Date of Award


Document Type


Degree Name

Doctor of Philosophy (PhD)

Legacy Department

Parks, Recreation, and Tourism Management

Committee Chair/Advisor

Wright, Brett A

Committee Member

Backman , Kenneth F

Committee Member

Anderson , Denise M

Committee Member

Layton , Patricia A

Committee Member

Mainella , Fran P


The partnership phenomenon has received considerable attention as an alternative management strategy for public agencies. The current political culture of fiscal constraint and 'doing more with less' has caused a groundswell of interest in collaborative, partnering, and resource sharing arrangements (Selin & Myers, 1995). Partnership offers a process to increase involvement through democratic means and provide a viable approach for expanding the range of services offered, enhancing the opportunities of park visitors, and building a sense of community pride (Vaske, Donnelly, & LaPage, 1995). Partnerships between public agencies and corporations are rapidly becoming an accepted mechanism to generate additional park and recreation resources that could not otherwise be provided with existing public funds (Mowen & Everett, 2000).
The growing practice of partnerships has created a need for understanding key elements of partnership success and failure, how partnerships address park and recreation management paradoxes, and guidelines for best practices (Mowen & Kerstetter, 2006). There have been numerous calls in the literature to address the partnership phenomenon in a theoretical manner (Gray, 1989; Gray & Wood, 1991; Huxham, 2003; LaPage, 1995; Uhlik, 1995; Wondolleck & Yaffee, 2000). Yet, despite the growing literature, few empirical partnership assessments have been pursued. Using the framework of the Theory of Planned Behavior (Ajzen, 1991), this study investigates the potential for parkland managers to implement partnership and collaborative strategies to support their parks.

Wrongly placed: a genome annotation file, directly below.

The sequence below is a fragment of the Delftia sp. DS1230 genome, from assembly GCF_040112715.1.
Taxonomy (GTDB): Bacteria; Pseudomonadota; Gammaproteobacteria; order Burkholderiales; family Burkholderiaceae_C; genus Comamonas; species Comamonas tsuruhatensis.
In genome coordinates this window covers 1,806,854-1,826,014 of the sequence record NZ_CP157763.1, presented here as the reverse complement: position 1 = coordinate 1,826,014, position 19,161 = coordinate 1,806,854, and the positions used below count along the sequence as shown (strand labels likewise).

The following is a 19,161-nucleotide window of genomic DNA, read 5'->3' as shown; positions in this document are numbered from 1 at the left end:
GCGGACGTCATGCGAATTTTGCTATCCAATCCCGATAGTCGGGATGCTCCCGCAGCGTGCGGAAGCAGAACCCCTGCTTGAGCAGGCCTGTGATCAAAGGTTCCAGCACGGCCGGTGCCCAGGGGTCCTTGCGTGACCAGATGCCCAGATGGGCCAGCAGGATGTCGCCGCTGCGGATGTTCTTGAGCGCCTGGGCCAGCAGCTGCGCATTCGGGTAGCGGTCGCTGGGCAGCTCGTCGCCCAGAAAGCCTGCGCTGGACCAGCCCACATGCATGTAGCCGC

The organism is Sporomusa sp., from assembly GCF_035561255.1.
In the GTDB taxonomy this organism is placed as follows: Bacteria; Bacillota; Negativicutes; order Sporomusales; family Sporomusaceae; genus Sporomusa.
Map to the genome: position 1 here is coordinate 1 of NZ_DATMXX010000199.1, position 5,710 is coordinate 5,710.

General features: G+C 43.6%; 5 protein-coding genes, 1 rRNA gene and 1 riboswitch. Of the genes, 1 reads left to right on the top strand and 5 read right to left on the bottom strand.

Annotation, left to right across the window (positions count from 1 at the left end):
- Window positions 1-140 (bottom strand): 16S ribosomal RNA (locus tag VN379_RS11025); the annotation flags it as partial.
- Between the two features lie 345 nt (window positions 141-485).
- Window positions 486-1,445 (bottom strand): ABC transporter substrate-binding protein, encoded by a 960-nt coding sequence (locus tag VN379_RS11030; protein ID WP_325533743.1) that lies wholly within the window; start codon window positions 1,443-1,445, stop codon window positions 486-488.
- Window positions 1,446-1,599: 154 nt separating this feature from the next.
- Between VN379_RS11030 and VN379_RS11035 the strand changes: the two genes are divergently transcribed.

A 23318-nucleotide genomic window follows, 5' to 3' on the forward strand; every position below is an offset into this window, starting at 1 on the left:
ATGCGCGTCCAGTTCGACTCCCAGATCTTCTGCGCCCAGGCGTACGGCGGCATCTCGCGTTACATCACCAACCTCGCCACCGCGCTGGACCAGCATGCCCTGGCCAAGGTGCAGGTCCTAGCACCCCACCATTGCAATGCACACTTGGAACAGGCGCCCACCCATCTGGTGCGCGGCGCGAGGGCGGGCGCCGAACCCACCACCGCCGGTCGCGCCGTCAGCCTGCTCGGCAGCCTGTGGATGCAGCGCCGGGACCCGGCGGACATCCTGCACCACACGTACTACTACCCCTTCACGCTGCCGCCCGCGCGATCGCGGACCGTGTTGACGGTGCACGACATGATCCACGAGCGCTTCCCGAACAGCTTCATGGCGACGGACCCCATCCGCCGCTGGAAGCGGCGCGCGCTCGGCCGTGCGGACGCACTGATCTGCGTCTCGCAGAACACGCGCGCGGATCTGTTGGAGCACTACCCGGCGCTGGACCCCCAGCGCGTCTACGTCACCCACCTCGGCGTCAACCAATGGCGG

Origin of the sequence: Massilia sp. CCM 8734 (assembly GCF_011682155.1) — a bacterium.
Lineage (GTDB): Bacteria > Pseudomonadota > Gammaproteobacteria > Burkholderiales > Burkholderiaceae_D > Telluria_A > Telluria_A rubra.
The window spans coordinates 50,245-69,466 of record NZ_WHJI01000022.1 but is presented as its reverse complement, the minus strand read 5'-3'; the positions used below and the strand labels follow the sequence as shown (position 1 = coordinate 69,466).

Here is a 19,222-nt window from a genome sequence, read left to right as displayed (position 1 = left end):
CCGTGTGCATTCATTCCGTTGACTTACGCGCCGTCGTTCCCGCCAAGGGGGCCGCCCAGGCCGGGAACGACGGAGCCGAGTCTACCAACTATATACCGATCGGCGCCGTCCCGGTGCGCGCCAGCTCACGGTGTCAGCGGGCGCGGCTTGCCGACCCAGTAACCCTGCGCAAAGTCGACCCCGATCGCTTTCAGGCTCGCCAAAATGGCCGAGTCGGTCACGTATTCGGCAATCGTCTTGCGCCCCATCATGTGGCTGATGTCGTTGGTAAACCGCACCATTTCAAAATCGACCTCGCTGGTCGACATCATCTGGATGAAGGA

National Park Service (NPS) managers, supervisors, and executives participated in a web survey (n=1,906) examining partnership attitudes, subjective norms, and perceived behavioral control. Questions were designed to address respondents' intention to perform partnership behavior as well as drivers of that intention. For the purpose of this study normative variables were operationalized as statements of the importance of selected knowledge, skills, and abilities (KSA's), thought to be critical competencies in engaging successfully in partnerships. Control variables were operationalized as the perceived level of preparedness or competence to perform these same KSA's.
Analyzes revealed that the majority of NPS employees are currently engaged in partnerships (76%) and reported that their past experience was rewarding and productive (70%). Respondents averaged 8.61 partnerships in the previous five years. Descriptive findings revealed respondents hold a generally positive attitude towards partnering however, reported bureaucratic and organizational constraints within the agency as barriers to forming partnerships. Three explanatory variables were found to be significant predictors of partnership behavioral intention, which included partnership attitudes, subjective norms, and perceived behavioral control. Respondents who intend to partner were 1.8 times more likely to report partnership competencies were important, and 1.57 times more likely to feel prepared regarding performing partnership competencies. Furthermore, attitude was the strongest predictor of partnership behavioral intention. Respondents with a supportive attitude towards partnering were three times more likely to engage in partnerships than those who held less favorable attitudes. While the theory of planned behavior proved to be significant predictor of employee's behavioral intention to partner, the additional predictor variables of agency characteristics and past partnership experience were not significant and did not strengthen, or increase the predictability of the model. In conclusion, since the normative and control measures were operationalized as the importance of, and preparation to perform partnership competencies, the findings of this study have direct implications for the education and training community.
Understanding partnership attitudes and behaviors are increasingly important in managing our national parks as government fiscal climates change and budget cuts are implemented. Achieving a better understanding of the scope, motivations, and perceived limitations of engaging in partnerships will be important to the NPS in meeting the demands of providing access to, and protecting resources, in times of fiscal constraint.



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